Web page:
“Thorney Parish Council is very pleased that the immense efforts made by local opposition groups, parishioners, City Councillors and Stewart Jackson, have resulted in the Secretary of State refusing permission for the installation of 4x100metre high wind turbines at French Farm, French Drove.

“As they are opposed for many of the same reasons and with equal determination by the local community and their representatives, we trust that the wind farm applications at Gores Farm and the adjacent Willow Hall Farm sites will be similarly rejected, when the City Council determines the outcome of these two applications.”

MP says wind farm decision is victory for community

Stuart-Jackson

Peterborough MP Stewart Jackson (pictured) issued this statement following news that the government had rejected plans for additional wind turbines at French Drove.

“I’m really pleased at the decision by HM Planning Inspectorate which vindicated all our efforts.

“It shows that if the community works together with a strong argument and marshals their case well, then a poor and inappropriate application can be defeated by the existing planning system.

“That said, had the Secretary of State not responded to my request to use his powers to Call In the plans, it might have been a very different story.

“I’m not against wind turbines full stop – but they have to be placed in appropriate locations and these were not.

“I’d like to thank all those on the campaign team – especially Don and Julie Turner.”

Stewart Jackson played a critical role in helping block the French Drove wind farm. Plans for four more turbines had been approved by Peterborough City Council when Mr Jackson intervened and persuaded Eric Pickles, Secretary of State for Communities and Local Government in the Conservative/Liberal government, to block the decision and send it to a planning inquiry.

By the time the inquiry had made its recommendations, a new government was in power and onshore wind turbines faced a tougher test to win approval.

Eric Pickles’ successor Greg Clark decided the French Drove plans did not meet that tougher test.

French Drove wind farm blocked by government

Land at French Farm, French Drove - site of a proposed six-turbine wind-farm.

Planning permission for an expanded wind farm at French Drove has been blocked by the government.

The rejection of the scheme by the Secretary of State for Communities and Local Government comes despite recommendations from Peterborough City Council and the Planning Inspector that the turbines should be built.

His decision now means it is highly likely that plans for other wind farms at Gores Farm and Willowhall will be dropped.

The principal reason for the rejection of the four turbines at French Drove was the visual impact, so it seems the Gores Farm/Willowhall wind farm, which would comprise 14 turbines, would have no chance of clearing the planning process.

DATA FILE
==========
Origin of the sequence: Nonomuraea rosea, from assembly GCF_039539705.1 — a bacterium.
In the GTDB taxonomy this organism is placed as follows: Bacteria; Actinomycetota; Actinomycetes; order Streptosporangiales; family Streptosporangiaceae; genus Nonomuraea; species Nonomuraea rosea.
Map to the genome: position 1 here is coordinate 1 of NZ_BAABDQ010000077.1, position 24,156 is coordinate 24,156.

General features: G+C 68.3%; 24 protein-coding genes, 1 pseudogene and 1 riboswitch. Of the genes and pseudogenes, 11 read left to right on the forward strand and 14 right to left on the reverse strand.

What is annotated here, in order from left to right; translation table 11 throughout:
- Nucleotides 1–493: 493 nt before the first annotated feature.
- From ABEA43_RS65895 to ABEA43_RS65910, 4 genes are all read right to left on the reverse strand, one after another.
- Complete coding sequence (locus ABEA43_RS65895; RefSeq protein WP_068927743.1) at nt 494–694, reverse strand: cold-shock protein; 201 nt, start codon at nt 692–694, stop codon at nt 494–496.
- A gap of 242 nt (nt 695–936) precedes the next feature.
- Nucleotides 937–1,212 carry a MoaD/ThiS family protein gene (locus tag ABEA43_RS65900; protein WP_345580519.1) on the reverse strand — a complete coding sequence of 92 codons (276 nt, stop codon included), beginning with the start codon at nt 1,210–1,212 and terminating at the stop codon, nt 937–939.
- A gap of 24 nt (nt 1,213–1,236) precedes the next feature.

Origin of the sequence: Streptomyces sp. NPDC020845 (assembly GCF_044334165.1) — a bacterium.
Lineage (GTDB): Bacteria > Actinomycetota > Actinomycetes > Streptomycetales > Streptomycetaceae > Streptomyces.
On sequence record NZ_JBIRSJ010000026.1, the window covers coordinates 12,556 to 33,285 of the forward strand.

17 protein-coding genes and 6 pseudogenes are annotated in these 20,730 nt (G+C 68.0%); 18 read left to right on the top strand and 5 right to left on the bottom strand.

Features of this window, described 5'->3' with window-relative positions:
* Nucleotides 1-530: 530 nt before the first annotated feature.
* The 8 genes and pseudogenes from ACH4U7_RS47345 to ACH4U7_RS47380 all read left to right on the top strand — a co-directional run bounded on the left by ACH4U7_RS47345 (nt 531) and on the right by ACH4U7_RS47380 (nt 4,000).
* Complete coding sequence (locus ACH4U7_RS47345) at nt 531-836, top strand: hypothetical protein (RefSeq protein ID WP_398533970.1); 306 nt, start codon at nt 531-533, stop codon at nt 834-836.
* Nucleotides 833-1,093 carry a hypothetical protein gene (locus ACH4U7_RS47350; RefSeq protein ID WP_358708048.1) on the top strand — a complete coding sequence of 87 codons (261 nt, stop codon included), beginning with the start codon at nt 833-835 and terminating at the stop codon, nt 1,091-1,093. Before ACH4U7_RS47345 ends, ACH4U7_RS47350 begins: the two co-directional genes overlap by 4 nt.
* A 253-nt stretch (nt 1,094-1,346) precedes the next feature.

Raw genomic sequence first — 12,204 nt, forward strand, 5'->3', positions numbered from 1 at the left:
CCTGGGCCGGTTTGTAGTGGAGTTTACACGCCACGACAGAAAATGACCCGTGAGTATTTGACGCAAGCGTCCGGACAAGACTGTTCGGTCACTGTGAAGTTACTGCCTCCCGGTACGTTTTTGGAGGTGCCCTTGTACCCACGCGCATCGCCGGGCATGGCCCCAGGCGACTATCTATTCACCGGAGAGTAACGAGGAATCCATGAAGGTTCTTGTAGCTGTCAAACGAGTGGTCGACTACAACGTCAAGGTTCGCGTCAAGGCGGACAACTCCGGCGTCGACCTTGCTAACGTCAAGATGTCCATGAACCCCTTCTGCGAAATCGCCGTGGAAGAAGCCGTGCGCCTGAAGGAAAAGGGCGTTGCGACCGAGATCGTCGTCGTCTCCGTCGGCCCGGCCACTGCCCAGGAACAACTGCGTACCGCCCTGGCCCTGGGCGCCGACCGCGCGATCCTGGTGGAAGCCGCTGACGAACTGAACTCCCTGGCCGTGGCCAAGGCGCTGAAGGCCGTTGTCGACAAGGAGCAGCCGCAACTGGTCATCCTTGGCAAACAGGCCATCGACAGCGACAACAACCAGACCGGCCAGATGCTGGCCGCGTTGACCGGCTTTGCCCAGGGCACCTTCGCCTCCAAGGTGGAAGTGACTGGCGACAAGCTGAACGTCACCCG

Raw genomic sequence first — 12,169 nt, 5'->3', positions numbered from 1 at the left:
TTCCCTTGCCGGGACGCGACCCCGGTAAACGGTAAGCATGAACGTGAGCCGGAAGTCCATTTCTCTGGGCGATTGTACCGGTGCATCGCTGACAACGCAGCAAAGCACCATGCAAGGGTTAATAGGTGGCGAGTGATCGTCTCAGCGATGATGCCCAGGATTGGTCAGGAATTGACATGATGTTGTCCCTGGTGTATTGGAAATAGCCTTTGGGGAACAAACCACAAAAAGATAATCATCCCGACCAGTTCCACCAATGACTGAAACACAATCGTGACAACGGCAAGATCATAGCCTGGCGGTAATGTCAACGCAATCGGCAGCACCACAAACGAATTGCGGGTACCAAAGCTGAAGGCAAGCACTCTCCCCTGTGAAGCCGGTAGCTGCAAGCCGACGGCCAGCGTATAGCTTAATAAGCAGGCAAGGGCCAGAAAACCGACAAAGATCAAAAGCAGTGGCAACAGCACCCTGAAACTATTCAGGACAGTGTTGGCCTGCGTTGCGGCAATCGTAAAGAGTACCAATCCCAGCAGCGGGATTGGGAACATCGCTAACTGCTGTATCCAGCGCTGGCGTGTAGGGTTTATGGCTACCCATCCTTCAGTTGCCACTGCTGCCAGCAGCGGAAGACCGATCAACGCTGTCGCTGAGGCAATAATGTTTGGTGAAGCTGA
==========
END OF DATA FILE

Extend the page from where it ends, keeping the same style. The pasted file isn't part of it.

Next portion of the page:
Residents opposing the French Drove expansion were lucky that the planning process was interrupted by the general election and a change of policy regarding onshore wind generation.

The turbines were originally given planning permission by Peterborough City Council, but Peterborough MP, Stewart Jackson, asked for that decision to be called in by the government, which meant a full planning inquiry had to be held.

Despite the planning inspector John Braithwaite recommending approval, the change in government policy meant that minister Greg Clark was able to go against his inspector’s advice.

Energy company REG Windpower, does have planning permission for two turbines at French Farm, French Drove and has started work on those. Bases have been installed, but work stopped when they decided to apply for permission to build four more turbines. It is now unclear whether the company will continue with the two turbines which have permission, or abandon the project.

In rejecting planning permission Greg Clark made it clear that the principal reason was the visual impact on local properties. In his written report rejecting the application, he states: “The Secretary of State notes the significant adverse impact on some residents and concludes that the adverse impacts, in his planning judgment, result in unacceptable overbearing impact on nearby property and therefore amount to non-compliance with policy.”

The minister did agree that the development had negligible impact on Crowland Abbey, Thorney Abbey or the Crowland and Thorney conservation areas. He also rejected concerns about the impact of turbines on radar systems guiding planes into RAF Wittering airbase.

“Having weighed up all relevant considerations, the Secretary of State concludes that the factors which weigh in favour of the proposed development do not outweigh its shortcomings and the conflict identified with the development plan and national policy. He considers that there are no material considerations of sufficient weight which would justify granting planning permission.”

There is still the possibility that REG Windpower may apply to the High Court to challenge the validity of the Secretary of State’s decision. They have six weeks to make that challenge.